Romani people in Ukraine lack the documentation to prove their nationality for many reasons. The dissolution of the USSR meant everyone became a Ukrainian citizen overnight, and many Roma living on the margins of society still have Soviet documents; they never obtained the Ukrainian replacements. Similarly, Roma whose documents are issued by the internationally unrecognised autonomous region of Transnistria are classed as stateless because no other nations will recognise their documents. Many Roma who were living in the areas affected by Russia’s annexation of Crimea, and the ensuing warfare, have lost their papers fleeing from war and are Internally Displaced Persons. The underlying cause of Romani statelessness however is not related to these external influences; it is a case of good old-fashioned, home grown discrimination.

Fear of discrimination from medical staff and of being made to pay for medical care means most Romani women give birth at home, decreasing the chance of the child being registered at birth. Authorities rarely bother to register the births of children born in poor, isolated Romani settlements. In fact, few state authorities seem to see the risk of statelessness amongst Roma as a major concern at all. There is a lack of procedures in place to determine statelessness in Ukraine and officials often put the blame on Roma for failing to register children. Police brutality against Roma and the use of threats to remove children from Romani families means that state registration of Romani children is something to be feared by many Roma.

When Roma manage to gather the necessary witnesses, get the supporting forms and documents in order, and go to the correct office to register for identity documents they are frequently turned away. “Either the official wants a bribe to process the application, or sometimes simply says ‘no, not today I have lots to do and that will take a long time, these Roma don’t understand how it works here’,” said ERRC Lawyer Volodymyr Navrotskyy. “The passport official might say they have to come back another day – but this is the only day that they can get all of the witnesses together and take the time away from working. I have to fight them every step of the way to even have their application processed, and it is only because they are Roma that this happens.”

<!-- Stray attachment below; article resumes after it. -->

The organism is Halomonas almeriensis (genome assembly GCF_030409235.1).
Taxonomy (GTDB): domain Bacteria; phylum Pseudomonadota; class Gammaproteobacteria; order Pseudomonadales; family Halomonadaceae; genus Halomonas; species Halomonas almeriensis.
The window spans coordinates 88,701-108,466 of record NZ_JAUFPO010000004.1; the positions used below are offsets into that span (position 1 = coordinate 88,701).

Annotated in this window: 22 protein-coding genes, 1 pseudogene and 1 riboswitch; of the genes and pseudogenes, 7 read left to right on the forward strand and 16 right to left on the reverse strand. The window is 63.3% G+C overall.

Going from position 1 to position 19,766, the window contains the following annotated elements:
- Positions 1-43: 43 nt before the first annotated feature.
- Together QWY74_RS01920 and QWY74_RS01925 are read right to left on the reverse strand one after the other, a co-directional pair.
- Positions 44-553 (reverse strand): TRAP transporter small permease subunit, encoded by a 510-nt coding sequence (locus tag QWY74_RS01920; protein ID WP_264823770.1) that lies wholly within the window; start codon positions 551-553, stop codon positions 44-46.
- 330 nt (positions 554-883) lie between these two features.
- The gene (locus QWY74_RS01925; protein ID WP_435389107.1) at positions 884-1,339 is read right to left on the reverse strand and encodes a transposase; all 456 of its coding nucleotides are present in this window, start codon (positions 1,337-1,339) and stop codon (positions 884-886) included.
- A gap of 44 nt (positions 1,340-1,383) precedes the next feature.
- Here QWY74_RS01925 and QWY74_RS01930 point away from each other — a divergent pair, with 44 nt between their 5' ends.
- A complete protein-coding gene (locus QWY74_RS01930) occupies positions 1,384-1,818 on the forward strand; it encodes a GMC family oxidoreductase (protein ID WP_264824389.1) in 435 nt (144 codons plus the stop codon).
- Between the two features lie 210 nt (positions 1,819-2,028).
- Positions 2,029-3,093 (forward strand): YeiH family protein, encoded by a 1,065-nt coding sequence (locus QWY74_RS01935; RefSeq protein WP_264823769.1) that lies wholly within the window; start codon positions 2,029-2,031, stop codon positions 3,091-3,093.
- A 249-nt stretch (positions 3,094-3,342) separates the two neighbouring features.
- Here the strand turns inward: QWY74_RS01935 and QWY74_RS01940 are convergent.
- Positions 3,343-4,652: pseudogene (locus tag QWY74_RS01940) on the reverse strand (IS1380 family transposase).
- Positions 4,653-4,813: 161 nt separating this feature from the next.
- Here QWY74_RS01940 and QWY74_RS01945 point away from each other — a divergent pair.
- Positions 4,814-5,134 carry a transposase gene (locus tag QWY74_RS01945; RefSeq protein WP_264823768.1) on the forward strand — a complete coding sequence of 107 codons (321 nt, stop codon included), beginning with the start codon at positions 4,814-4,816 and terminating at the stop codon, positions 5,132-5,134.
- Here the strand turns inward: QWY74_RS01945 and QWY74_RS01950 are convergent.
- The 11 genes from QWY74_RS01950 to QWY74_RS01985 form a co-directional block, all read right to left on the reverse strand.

Currently there seems to be no urgency in Ukraine to tackle this prejudice and discrimination, from which many of the problems of statelessness arise. In the short term, procedures to confirm Ukrainian citizenship need to be simplified, while birth registration and documentation procedures must be made easily accessible to all. In the long term, the Ukrainian government should do some soul searching about how it has allowed rampant far-right nationalism to overspill into mainstream society, and in doing so, normalised extreme prejudice against Roma. Until a commitment is made to meaningfully engage with the underlying marginalisation and persecution of this ethnic minority, statelessness in Ukraine will continue to be an issue which plagues the most vulnerable Roma in the country who have nowhere else to seek refuge.

Featured image credit: Alex Sturrock